This “true knowledge,” this “soul” of the learning, is attained in fellowship, according to the Maor VaShamesh. While Hasidism had an amazing flexibility that made room for reclusive scholars like Moshe Chaim Efraim of Sudlikov, the daily seclusion of Rebbe Nahman’s hitbodedut, or Shalom Shakhne of Probishtch’s day long wanderings through the woods, it always required that we return to our community. The Jewish saint is not a monastic but a family man and community leader who knows we cannot serve God without each other. “Each other” is meant literally — in the words of our author, “you will want nothing more than to join not only the group, but to join with each and every individual there. This is dibuk chaverim.”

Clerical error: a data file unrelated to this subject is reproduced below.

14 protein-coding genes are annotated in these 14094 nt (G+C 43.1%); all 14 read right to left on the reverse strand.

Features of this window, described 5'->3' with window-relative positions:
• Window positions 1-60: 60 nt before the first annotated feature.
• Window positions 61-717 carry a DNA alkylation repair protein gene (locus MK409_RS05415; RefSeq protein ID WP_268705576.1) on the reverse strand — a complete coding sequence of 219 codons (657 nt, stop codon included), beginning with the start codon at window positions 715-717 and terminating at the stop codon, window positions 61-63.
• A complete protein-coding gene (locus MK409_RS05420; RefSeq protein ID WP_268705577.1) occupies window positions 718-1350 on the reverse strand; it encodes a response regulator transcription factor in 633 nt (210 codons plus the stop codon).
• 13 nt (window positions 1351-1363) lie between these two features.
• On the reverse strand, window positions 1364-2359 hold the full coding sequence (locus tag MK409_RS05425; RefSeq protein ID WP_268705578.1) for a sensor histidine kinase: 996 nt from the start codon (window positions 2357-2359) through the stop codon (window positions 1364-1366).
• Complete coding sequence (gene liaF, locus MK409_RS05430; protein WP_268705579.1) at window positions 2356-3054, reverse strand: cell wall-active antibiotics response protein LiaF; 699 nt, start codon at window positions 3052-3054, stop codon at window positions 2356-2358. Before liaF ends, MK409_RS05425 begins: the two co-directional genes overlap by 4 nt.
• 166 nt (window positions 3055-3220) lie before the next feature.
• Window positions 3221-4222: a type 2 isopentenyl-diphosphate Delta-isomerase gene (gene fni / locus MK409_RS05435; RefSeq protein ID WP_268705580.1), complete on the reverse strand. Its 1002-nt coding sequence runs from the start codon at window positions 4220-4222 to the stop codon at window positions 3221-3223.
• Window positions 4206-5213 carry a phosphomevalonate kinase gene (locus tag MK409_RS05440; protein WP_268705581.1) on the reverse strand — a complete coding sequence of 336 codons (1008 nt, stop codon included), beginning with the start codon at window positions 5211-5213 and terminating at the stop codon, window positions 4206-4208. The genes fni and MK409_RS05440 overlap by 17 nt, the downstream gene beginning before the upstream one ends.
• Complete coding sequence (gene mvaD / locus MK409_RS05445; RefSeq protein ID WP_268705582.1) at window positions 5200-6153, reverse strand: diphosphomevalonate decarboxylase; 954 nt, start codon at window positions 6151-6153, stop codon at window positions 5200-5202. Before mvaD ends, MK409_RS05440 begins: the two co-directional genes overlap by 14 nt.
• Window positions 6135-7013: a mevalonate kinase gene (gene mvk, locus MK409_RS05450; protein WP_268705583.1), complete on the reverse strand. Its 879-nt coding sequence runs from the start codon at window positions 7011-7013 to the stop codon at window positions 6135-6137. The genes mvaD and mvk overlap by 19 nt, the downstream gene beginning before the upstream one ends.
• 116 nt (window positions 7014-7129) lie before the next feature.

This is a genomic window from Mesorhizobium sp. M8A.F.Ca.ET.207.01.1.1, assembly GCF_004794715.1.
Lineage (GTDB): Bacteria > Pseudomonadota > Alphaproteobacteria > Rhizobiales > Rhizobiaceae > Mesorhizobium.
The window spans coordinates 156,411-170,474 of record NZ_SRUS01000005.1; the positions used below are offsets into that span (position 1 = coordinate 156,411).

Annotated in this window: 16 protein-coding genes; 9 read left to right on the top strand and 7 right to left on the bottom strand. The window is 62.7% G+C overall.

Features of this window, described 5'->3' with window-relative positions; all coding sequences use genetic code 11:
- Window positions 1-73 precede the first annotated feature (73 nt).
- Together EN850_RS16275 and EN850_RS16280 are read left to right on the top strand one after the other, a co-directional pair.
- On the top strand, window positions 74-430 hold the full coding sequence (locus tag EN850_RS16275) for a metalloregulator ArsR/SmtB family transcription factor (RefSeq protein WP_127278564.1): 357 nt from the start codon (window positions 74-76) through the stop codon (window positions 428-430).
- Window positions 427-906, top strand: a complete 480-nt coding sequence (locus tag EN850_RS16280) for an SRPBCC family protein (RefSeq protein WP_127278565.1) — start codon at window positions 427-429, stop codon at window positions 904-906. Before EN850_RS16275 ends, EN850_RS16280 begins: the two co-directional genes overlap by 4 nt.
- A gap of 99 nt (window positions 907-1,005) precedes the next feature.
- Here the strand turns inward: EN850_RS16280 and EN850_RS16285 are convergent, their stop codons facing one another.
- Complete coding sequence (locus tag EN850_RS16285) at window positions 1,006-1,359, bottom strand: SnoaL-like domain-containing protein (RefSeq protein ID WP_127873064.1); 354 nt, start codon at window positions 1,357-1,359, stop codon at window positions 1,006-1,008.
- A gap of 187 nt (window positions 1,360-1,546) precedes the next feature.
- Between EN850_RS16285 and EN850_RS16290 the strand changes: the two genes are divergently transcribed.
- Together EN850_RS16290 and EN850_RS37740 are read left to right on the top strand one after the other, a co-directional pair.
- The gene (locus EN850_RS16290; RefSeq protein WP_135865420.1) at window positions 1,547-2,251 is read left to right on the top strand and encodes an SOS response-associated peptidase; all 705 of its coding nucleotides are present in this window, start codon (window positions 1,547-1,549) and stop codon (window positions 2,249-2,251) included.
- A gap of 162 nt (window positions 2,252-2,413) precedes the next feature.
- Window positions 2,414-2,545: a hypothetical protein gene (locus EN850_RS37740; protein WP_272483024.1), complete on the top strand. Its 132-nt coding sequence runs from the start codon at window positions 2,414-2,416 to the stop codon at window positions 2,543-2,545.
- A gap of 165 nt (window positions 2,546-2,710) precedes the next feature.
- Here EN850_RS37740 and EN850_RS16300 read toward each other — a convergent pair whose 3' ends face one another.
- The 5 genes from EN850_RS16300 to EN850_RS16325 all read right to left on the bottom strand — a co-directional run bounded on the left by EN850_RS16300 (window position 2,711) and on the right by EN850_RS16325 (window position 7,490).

The author of this text, Kalman Kalonymus HaLevi Epstein, was the foremost disciple of Elimelech of Lizhensk. A story is told of the Lizhensker. One time, as he rode out of town on a wagon, all the hasidim came out to celebrate one last time and escort him away. The rebbe was so overcome that he got out of the wagon, told the driver to go on ahead, and instead walked behind with his hasidim. When they asked him why he did this he answered, “I was so overcome with the joy and love you showed in accompanying me, that I could not bear not to be a part of it.” When the Lizhensker died Kalman Kalonymus refused to take his master’s place, preferring instead to remain a hasid among his fellows.